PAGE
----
You should bear this key factor in mind when you apply for a parenting order, and try to express your wish for this in your application.
The court will not automatically assume that the child is better off with his or her mother rather than the father, or the other way around. The court will look at what's best for that particular child in the particular situation.
The court will take into account a number of specific issues when deciding what is best for the child, including:
If the court orders that one parent will not have day-to-day care of the child at all, the order will usually provide for the other parent to have contact with the child (this used to be called "access"). See further How to apply for a parenting order to get contact (access) with your children.
The court won't make an order for day-to-day care of a child who is 16 or older, unless there are exceptional circumstances.
The court may ask for an expert to prepare a written report on specific issues to do with the case, to help it make a decision â€“ for example, from a psychologist, doctor or social worker. The court can also ask for a cultural report to be prepared, which can deal with any aspect of the child's cultural background.
A parent can ask the court to listen to someone tell it about the child's cultural background and how this may be relevant to the case. The parent must make this request before a date is set for a court hearing.
The court must give the child a reasonable chance to say what they would like to happen. The court must then take the child's views into account before it makes a decision.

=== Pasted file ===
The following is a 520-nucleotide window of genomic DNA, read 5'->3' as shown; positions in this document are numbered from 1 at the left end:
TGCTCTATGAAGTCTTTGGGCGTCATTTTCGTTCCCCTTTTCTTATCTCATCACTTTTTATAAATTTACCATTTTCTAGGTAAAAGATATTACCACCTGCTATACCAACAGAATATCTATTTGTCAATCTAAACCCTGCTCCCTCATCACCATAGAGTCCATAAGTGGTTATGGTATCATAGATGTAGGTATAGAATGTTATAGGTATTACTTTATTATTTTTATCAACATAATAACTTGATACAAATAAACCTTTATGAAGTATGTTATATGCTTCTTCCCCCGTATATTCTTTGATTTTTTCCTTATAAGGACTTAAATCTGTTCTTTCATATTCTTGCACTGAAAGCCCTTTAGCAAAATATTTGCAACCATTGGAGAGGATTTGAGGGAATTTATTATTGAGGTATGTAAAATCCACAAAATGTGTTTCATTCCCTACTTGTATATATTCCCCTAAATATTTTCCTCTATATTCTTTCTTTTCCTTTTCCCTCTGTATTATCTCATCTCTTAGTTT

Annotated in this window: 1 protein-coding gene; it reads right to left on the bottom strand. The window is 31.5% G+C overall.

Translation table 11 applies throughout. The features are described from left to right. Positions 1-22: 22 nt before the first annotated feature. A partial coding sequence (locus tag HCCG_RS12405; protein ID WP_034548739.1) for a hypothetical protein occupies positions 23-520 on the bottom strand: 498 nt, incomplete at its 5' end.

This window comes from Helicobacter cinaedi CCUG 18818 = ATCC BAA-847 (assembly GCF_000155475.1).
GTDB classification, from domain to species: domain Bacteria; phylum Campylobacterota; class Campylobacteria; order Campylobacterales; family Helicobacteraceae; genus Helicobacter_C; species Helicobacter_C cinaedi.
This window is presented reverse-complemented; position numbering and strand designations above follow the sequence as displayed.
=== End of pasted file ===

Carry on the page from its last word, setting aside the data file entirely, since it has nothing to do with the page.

The court will usually appoint an independent lawyer to the represent the child if the dispute hasn't been resolved through counselling and mediation and it seems likely the dispute will go to a court hearing. The lawyer is called "lawyer for the child" (formerly, "counsel for the child").
The role of the lawyer for the child is to:
When a parenting order is made, the lawyer for the child must explain the judge's decision to the child and how the decision will affect them.
The parenting order will include a clear and simple explanation of what is in the order. The order will also tell you â€“
Your lawyer must also explain the order to you.
Yes. You or anyone else who was a party to the case can appeal the order to the High Court. The child can also appeal.
If one of the parents breaches the order (for example, by preventing the other parent having contact with the child under the order), the court encourages the parents to try to sort out the problem themselves. In such a case either parent can ask the court to arrange counselling, which is free and confidential. If a parent applies to the court to get them to enforce the parenting order, the court will usually refer the parents to counselling anyway as a first step.
If counselling doesn't resolve the problem, the court can do various things to address it â€“